Migrants who make their way to Chicago will be limited to no more than 60 days in city shelters, Mayor Brandon Johnson announced Wednesday, launching a new approach to the humanitarian crisis that has engulfed the city.
Johnson made the unanticipated announcement at a news conference after the Chicago City Council voted 41-8 to approve his 2024 budget, which sets aside $150 million to care for the more than 21,200 migrants sent to Chicago from the southern border, many on buses paid for by Texas Gov. Greg Abbott.
Johnson said he would not “sacrifice the needs of Chicagoans in support of those who wish to become Chicagoans.”
Johnson’s remarks were his most direct acknowlegment of the deep racial divisions exposed by the crisis that has defined the mayor’s first six months in office.
“Chicago, I heard you, and I hear you,” Johnson said.
Johnson cast the city’s new approach as a fiscally responsible effort to respect the taxpayers of Chicago. Through the end of the year, the city expects to spend more than $363 million to care for the migrants, with little help from the federal government.
“This approach that we have right here is to make sure we are addressing the anxiety and fear that people have, whether you are a taxpayer or someone who is seeking asylum in the city of Chicago while speaking to our hopes and aspirations,” Johnson said.
The announcement represents Johnson’s first attempt to reduce the city resources available to the migrants currently in the city’s shelter system. It comes amid a significant backlash to the city’s efforts to care for the migrants and a political firestorm that defined the debate over the mayor’s first spending plan.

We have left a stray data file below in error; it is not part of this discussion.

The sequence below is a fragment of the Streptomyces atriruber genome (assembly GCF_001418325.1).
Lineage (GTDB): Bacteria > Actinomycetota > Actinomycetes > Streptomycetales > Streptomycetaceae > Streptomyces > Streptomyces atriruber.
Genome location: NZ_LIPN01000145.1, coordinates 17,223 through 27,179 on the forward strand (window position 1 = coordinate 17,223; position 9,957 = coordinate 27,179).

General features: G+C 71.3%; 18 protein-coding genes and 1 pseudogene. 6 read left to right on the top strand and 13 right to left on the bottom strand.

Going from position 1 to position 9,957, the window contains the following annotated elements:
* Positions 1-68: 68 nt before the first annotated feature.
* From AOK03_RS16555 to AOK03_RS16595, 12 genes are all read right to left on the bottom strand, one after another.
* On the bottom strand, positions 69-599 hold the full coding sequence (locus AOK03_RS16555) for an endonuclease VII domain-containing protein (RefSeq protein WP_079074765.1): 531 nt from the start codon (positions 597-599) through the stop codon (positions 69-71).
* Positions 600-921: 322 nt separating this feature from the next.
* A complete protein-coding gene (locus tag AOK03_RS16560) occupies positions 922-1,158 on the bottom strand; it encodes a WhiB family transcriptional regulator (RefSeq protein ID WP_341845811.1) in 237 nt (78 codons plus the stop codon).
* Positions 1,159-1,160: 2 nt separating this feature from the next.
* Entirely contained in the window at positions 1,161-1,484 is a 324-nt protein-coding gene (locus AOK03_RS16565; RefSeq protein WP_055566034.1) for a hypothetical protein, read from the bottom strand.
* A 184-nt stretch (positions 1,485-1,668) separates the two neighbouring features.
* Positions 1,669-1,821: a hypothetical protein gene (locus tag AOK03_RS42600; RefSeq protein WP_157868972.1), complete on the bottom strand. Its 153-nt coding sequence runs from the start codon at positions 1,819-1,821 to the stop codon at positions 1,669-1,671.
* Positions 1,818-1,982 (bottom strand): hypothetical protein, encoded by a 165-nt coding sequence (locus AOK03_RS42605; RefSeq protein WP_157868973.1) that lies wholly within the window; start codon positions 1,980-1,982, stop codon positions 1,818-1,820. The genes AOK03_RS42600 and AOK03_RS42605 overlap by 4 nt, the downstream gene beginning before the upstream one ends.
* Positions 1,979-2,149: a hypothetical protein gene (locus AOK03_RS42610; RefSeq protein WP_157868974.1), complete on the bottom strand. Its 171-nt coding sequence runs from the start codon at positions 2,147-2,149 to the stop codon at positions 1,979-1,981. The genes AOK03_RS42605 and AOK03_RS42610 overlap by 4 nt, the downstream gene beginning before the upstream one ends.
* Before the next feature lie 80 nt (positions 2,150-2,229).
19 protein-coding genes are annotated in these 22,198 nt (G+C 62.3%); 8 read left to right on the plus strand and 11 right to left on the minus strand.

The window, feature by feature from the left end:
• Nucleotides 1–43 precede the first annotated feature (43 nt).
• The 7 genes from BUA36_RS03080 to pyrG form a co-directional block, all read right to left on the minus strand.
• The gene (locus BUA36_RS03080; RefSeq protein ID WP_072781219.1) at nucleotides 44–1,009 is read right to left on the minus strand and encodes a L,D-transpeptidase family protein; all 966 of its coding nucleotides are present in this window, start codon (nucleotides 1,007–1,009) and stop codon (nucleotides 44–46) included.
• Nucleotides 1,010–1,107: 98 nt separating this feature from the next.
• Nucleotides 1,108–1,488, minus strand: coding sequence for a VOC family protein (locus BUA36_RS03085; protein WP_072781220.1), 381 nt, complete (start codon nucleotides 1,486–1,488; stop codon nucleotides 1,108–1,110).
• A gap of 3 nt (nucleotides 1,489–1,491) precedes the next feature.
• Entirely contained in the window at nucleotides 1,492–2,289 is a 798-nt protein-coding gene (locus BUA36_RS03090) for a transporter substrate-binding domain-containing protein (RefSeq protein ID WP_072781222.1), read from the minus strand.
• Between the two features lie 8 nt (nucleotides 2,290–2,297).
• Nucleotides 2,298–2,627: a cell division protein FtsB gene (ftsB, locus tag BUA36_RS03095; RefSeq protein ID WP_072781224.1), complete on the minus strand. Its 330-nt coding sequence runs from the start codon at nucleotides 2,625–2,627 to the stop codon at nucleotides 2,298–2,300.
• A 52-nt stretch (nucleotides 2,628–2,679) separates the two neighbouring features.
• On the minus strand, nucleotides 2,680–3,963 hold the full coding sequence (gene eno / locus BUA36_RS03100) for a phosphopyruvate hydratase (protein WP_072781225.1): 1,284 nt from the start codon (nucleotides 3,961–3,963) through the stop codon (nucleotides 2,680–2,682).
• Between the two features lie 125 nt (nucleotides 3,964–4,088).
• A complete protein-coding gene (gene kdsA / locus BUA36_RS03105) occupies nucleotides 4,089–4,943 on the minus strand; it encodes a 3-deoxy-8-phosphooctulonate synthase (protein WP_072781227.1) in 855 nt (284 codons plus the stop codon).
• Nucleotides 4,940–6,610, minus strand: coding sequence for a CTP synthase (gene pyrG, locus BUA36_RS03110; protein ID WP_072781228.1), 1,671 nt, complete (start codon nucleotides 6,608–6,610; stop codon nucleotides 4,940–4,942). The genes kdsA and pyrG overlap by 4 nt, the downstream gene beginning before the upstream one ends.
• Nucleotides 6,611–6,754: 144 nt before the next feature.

“We will always be a welcoming city and a sanctuary city,” Johnson said.
Johnson said the move was designed to put “pressure on all levels of government to help move with some expedition” to get the more than 1,800 people forced to sleep on the floor of police stations or outside in thin tents, exposed to the rain and cold into more permanent housing.
Johnson first pledged to move the migrants out of the police stations in July, only to see the crisis escalate.
“This is not an admission of questioning our values,” Johnson said. “This is actually an admission that we have to double down on our values.”
There are nearly 12,300 men, women and children in city shelters and more than 2,400 migrants living in police stations across the city and at O’Hare International Airport waiting for a bed to open up, according to city data updated Wednesday morning.
Johnson declined to answer questions about what would happen to migrants who reach the 60-day limit, which he said would be “tiered,” and have nowhere to go. After the news conference, Cristina Pacione-Zayas, Johnson’s first deputy chief of staff, told reporters that no one would be evicted from a city shelter as long as they were making progress finding a permanent home.
Chicago’s move to limit the duration of shelter stays follows a similar move by New York City Mayor Eric Adams, according to CNN.
Johnson promised to detail the city’s new approach to the migrant crisis Thursday alongside state and county officials. City officials have been pleading with Gov. J.B. Pritzker for help caring for the migrants for months to no avail.
City officials will beef up services for migrants in Chicago, helping them to obtain work permits and permanent housing faster, Johnson said.
“The 60-day notification, again with the expanded services on the back end, that will provide these families with a quicker and a faster way to be able to contribute to our economy,” Johnson said. “That is the purpose of this extension of our plan.”
In addition, Chicago officials plan to fine bus companies transporting migrants who don’t abide by the city’s curfew, specific landing zone locations or other rules. Additional city staff will be sent to those official drop-off locations to help migrants who do not want to stay in Chicago get to their final destination, Johnson said.